Denver: I want to thank Joyce Johansson who helped organize my visit and to all those who participated, Anna Anderson, Chandler Arnold, Jennifer Cobb, Michael Jones, Dan Stokes, Roxana Barillas and Paula Neira. Podcast, transcript and pictures of the participants in the office of the First Book are all up on denverfrederick.wordpress.com

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The Business of Giving can be heard every Sunday evening between 6:00 p.m. and 7:00 p.m. Eastern on AM 970 The Answer in New York and on iHeartRadio. You can follow us @bizofgive on Twitter, @bizofgive on Instagram and at http://www.facebook.com/BusinessOfGiving

Dennis Whittle, Executive Director of Feedback Labs, Joins Denver Frederick

The following is a conversation between Dennis Whittle, Executive Director of Feedback Labs, and Denver Frederick, Host of The Business of Giving on AM 970 The Answer.

 

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Dennis Whittle

Denver: My next guest is a most interesting fellow– through his own life experience, and as a result of some of the institutions where he has worked. He has been able to re-imagine the world upside down, not in the top-down way that most of us are accustomed to, but rather bottom-up.  And he has thought about how to go about it and the implications it would have for the global society. He is Dennis Whittle, the Founder and Executive Director of Feedback Labs. Good evening, Dennis, and welcome to The Business of Giving.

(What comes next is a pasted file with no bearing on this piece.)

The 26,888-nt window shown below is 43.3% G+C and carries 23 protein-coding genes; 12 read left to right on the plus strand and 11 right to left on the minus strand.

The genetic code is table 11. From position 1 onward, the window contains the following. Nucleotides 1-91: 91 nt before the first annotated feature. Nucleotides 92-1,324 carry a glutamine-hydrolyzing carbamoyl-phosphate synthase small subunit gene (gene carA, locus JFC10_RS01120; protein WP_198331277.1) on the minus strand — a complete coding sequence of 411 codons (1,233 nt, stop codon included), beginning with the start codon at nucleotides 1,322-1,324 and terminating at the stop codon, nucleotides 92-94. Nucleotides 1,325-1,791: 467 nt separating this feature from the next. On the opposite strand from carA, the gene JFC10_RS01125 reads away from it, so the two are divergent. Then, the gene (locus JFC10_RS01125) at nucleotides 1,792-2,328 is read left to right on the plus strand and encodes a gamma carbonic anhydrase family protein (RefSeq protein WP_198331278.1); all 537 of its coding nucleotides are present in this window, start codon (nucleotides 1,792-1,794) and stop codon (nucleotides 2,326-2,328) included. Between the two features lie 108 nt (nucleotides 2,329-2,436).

Dennis: Nice to be here, Denver. 

Denver: Tell us about Feedback Labs and what your organization does.

Dennis: Feedback Labs is a network of 200 organizations working in aid and philanthropy, who are dedicated to hearing what the people themselves want to make their lives better, and whether we’re helping them get it.  And if not, what should we do differently? 

Denver: Well, before we get into that work more deeply, I want to frame it if I can, Dennis, in a somewhat larger context. And I know you maintain an innovation– and I mean real transformative innovation that leads to disruption– occurs in waves.  And you see that occurring now in the philanthropic sector due to three things, three waves; two of which you’ve had a very prominent hand in.  So let’s briefly discuss each. The first is donor-advised funds.

Dennis: Donor-advised funds were pioneered in the late 80s and 90s,  and they are a way of making it possible for ordinary people to have foundations. You and I, Denver, can with a few thousand dollars create our own foundation. It can be the Denver Frederick Foundation and the Dennis Whittle Foundation. It’s enabled us to be ordinary Oprahs, as someone said; we can be Bill Gates. Donor-advised funds are a way that we can get professionalized services around our own giving. It’s a really pretty dramatic revolution in giving. 

Denver: The second wave of innovation is crowdfunding, of which you are a pioneer, perhaps the pioneer. Tell us about crowdfunding. 

Dennis: In the 80s and 90s when I worked at the World Bank, I noticed that if you were an expert, you could have your ideas heard and funded. If you were not part of the World Bank/ USAID foundation aristocracy, it was not possible to have your voice heard or your money used. In the late 90s and early 2000s, Mari Kuraishi and I left the World Bank to create GlobalGiving which was the first ever global crowdfunding website. Allowed anybody in the world with a good idea to pitch their idea and anybody in the world to fund it. That was five years before the word “crowdfunding” ever appeared on Google. 

Denver: That’s right! The final wave is feedback… which we just briefly discussed in the opening. So, Dennis, I want you to take these three waves of innovation together… What do you see as the changes that are going to occur as a result of the way that philanthropy is done around the world?

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The Business of Giving Visits the Offices of Smile Train